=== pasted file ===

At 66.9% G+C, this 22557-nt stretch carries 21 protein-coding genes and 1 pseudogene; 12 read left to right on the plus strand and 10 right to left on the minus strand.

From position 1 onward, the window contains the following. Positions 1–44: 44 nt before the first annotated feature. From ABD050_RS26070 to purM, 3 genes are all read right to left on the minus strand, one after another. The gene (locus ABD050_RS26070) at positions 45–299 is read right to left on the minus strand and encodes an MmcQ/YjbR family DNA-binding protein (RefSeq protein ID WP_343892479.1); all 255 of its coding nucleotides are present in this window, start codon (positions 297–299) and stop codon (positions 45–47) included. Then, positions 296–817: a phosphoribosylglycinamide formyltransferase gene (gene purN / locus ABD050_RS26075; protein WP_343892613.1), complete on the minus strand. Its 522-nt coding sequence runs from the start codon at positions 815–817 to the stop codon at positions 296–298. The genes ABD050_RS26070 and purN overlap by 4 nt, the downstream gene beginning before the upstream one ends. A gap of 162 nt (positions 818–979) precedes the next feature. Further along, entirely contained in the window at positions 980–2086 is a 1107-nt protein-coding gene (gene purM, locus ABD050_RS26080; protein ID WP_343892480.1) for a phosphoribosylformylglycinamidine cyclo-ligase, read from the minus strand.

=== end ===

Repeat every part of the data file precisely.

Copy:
At 66.9% G+C, this 22557-nt stretch carries 21 protein-coding genes and 1 pseudogene; 12 read left to right on the plus strand and 10 right to left on the minus strand.

From position 1 onward, the window contains the following. Positions 1–44: 44 nt before the first annotated feature. From ABD050_RS26070 to purM, 3 genes are all read right to left on the minus strand, one after another. The gene (locus ABD050_RS26070) at positions 45–299 is read right to left on the minus strand and encodes an MmcQ/YjbR family DNA-binding protein (RefSeq protein ID WP_343892479.1); all 255 of its coding nucleotides are present in this window, start codon (positions 297–299) and stop codon (positions 45–47) included. Then, positions 296–817: a phosphoribosylglycinamide formyltransferase gene (gene purN / locus ABD050_RS26075; protein WP_343892613.1), complete on the minus strand. Its 522-nt coding sequence runs from the start codon at positions 815–817 to the stop codon at positions 296–298. The genes ABD050_RS26070 and purN overlap by 4 nt, the downstream gene beginning before the upstream one ends. A gap of 162 nt (positions 818–979) precedes the next feature. Further along, entirely contained in the window at positions 980–2086 is a 1107-nt protein-coding gene (gene purM, locus ABD050_RS26080; protein ID WP_343892480.1) for a phosphoribosylformylglycinamidine cyclo-ligase, read from the minus strand.